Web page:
CMM4J3 Langenhagen, Germany. 31st Oct, 2013. 'West' cigarettes lie in a machine in the Reemtsma cigarette factory in Langenhagen, Germany, 31 October 2013. About 700 employees in the factory produce more than 30 billion cigarettes annually, which are exported to over 100 countries. The Reemtsma cigarette factories are a wholly owned subsidiary of the Imperial Tobacco Group PLC. Photo: JULIAN STRATENSCHULTE/dpa/Alamy Live News
Some refuse tobacco work © Alamy
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Laurie’s first inkling that consultancy was not for him came when he was sent to one of the biggest meat producers in the UK to help improve efficiency.

Like many people in their mid 20s, he had been cutting back on meat and had flirted with the idea of vegetarianism.

“I’m not excited about making more money for people who produce meat, so the feeling of lack of purpose was huge,” he says. “The senior people in the business . . . are motivated by selling work, but they’re detached from what I as a young consultant care about.”

“Laurie” — who like other consultants interviewed for this article asked that the FT not use his real name — graduated with a first-class Oxbridge degree and joined a midsized consulting firm in 2017. He was excited about enacting real change, but three years later feels unfulfilled and wants to switch career.

He says three-quarters of his cohort at the consultancy feel unsatisfied and hope to leave within six months. The firm specialises in defence, which some recruits are unhappy about working on, he says.

“It’s interesting seeing people come in saying ‘I don’t want to do this’ . . . but quickly those ideals are out of the window when they clash with their career trajectory,” he says. This creates a dissonance between the work young staff do to succeed and what they feel will enrich their lives, he adds.

His experience is echoed by other young consultants doing work where they feel they add little value to the world and lack a sense of personal growth, community and purpose.

“People are increasingly saying that they think businesses are too focused on their own agenda, not the interests of society at large,” says Anne-Marie Malley, Deloitte’s new managing partner for consulting, who looks after the company’s 5,500 UK consultants. “Five or 10 years ago people weren’t so demanding or deliberate about the experience they wanted to build.”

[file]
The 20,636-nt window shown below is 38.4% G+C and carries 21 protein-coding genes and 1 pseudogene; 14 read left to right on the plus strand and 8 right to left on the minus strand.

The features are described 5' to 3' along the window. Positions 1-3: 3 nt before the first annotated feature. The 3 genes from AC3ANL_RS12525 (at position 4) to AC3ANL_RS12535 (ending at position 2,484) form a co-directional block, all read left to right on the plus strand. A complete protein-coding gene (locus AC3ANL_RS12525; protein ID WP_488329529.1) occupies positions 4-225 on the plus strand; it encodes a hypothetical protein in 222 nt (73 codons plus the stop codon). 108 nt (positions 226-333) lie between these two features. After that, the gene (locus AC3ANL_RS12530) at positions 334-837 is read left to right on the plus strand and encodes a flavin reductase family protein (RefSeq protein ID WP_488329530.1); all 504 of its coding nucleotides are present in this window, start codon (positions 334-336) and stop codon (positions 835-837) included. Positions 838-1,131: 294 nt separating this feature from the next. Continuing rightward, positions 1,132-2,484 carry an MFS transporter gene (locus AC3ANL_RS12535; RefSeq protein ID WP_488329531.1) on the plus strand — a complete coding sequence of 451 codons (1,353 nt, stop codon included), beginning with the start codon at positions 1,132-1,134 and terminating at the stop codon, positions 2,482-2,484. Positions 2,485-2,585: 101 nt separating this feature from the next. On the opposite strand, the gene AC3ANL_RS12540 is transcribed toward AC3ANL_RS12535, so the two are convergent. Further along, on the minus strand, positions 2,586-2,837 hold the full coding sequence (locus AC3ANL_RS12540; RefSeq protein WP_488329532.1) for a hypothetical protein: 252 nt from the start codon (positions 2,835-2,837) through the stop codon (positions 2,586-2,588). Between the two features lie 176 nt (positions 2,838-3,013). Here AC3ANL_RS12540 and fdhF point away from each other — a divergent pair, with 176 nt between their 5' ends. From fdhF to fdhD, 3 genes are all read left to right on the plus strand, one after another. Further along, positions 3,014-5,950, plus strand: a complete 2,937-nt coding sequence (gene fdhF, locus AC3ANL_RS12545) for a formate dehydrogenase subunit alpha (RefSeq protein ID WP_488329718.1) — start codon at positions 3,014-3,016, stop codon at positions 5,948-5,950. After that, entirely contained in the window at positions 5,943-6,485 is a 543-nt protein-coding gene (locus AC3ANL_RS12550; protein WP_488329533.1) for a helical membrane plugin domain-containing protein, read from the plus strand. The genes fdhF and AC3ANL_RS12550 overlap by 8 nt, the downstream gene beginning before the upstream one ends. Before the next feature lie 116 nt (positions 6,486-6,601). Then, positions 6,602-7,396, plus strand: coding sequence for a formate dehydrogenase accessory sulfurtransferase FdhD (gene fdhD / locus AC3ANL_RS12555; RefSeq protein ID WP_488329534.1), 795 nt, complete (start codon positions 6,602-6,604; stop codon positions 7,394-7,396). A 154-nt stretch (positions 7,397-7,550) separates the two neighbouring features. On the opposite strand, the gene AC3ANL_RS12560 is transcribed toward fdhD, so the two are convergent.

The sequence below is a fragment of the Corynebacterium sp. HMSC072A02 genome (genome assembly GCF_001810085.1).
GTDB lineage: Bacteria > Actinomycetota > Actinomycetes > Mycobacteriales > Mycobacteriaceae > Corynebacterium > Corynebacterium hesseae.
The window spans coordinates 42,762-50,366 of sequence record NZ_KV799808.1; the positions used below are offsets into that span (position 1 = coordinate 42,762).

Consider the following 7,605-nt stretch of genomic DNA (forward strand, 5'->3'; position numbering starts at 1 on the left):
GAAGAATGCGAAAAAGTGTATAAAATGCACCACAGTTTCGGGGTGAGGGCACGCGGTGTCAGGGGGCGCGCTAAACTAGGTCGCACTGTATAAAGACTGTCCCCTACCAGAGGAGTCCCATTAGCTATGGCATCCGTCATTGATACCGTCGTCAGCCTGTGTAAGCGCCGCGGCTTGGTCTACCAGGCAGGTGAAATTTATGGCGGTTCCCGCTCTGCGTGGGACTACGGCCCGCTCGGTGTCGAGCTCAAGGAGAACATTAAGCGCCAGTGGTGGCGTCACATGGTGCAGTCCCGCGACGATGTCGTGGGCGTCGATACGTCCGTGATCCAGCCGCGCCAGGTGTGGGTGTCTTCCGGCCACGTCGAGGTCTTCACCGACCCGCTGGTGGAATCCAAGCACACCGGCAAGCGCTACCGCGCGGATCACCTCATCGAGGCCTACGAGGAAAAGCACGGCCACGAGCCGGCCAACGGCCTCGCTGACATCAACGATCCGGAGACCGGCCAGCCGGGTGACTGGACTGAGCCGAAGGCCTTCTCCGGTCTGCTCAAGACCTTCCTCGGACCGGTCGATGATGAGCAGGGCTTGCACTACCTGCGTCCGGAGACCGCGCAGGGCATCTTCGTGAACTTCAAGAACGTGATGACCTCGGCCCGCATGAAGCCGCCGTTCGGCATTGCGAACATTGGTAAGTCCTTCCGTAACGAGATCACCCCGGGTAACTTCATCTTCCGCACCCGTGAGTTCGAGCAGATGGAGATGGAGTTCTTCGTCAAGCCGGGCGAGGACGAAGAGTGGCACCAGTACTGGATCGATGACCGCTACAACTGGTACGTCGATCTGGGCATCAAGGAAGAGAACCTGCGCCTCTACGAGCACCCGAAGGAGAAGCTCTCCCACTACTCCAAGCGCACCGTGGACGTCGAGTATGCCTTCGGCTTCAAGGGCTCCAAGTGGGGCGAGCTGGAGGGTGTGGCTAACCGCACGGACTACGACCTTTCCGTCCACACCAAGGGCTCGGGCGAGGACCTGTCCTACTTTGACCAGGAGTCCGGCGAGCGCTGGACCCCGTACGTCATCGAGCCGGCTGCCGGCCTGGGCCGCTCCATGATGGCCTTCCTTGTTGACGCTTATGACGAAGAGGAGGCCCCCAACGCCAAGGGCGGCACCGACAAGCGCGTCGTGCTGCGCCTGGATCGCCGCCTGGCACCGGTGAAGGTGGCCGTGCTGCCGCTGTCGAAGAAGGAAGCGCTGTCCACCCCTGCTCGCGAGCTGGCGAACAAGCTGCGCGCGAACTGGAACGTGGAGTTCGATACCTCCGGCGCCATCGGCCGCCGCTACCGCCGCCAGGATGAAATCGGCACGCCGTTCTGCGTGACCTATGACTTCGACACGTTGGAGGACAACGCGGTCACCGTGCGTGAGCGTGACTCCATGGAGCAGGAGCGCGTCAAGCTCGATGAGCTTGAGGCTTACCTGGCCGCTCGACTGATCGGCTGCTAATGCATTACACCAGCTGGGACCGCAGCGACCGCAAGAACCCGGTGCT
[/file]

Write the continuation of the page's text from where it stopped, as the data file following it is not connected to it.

These ethical tensions can be even starker in other countries. “Megan”, an Australian consultant in her late 20s, bristled when her small firm tasked her with helping gun lobbyists collect membership fees. This was one of several jobs she describes as “ethically dubious garbage”, but she felt unable to discuss openly with her superiors.

“Most managers . . . have reacted to any ethical dilemmas like I was calling in sick to work while tweeting photos from a music festival,” she says. “I think there’s definitely an impulse to treat [raising concerns] as an act of laziness, or one of insubordination.”

Some consultancies, large and small, have tried to foster an environment where employees can say no without fear of repercussions.

At Baringa, a 750-employee firm that specialises in energy resources, the environment and government work, managing partner Adrian Bettridge has developed a new permission-based model where people almost always get the choice over where they work. “At the big firms you get moved around like a chess piece on a board,” he says. “I ask people what they’re most passionate about — what topics, countries and projects — and we build our business around the interests of each of them.”

He says the firm is organised in a “collective” way, not a top-down business, which means young consultants are happier because they have a hand in shaping projects.

For some consultants, however, the often-siloed nature of their work, and long hours, can leave them unfulfilled.

“Tommy”, who worked at a 140-person firm in London for 18 months before leaving the profession, struggled with a lack of continuity between projects.

“It’s just discrete piece of work after discrete piece of work and you don’t know whether it’s followed through. I didn’t feel like I was making a difference,” he says.

Tommy recalls a six-month project consulting for a soap compound company, on which he worked until 10pm every day, including most weekends.

He said that he did not want to work on tobacco, which was accepted. “You can probably do that once or twice, but any more and you might become a bit of a problem,” he says.

At Deloitte, Ms Malley says young staff are deployed on jobs they feel comfortable with and are encouraged to focus on the industries and type of work they want to do. Managers meet new recruits every six months and are accommodating when someone says they don’t want to work with a particular industry or client, she says.

Ms Malley believes new recruits should keep an open mind, however. “There are challenges and values that you might not realise from the outset,” she says. “It gets a bit tricky — what meaningful action might mean for one person is different to what it might mean for others.”

To Megan and Laurie, the profession would be a better fit for young people if firms listened more to what employees are driven by and care about.

Too often, Megan says: “Like a vegan at a barbecue, the consultant who doesn’t believe in [their work] is treated like a pariah and a buzzkill.”

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The consultancies most recommended by clients and peers, rated by sector and specialism. Plus: millennial professionals’ search for meaning; weighing consultants’ worth; the conflict of interest debate; a call for courage on diversity; HS2 blurs consultancy lines; Brexit and fees

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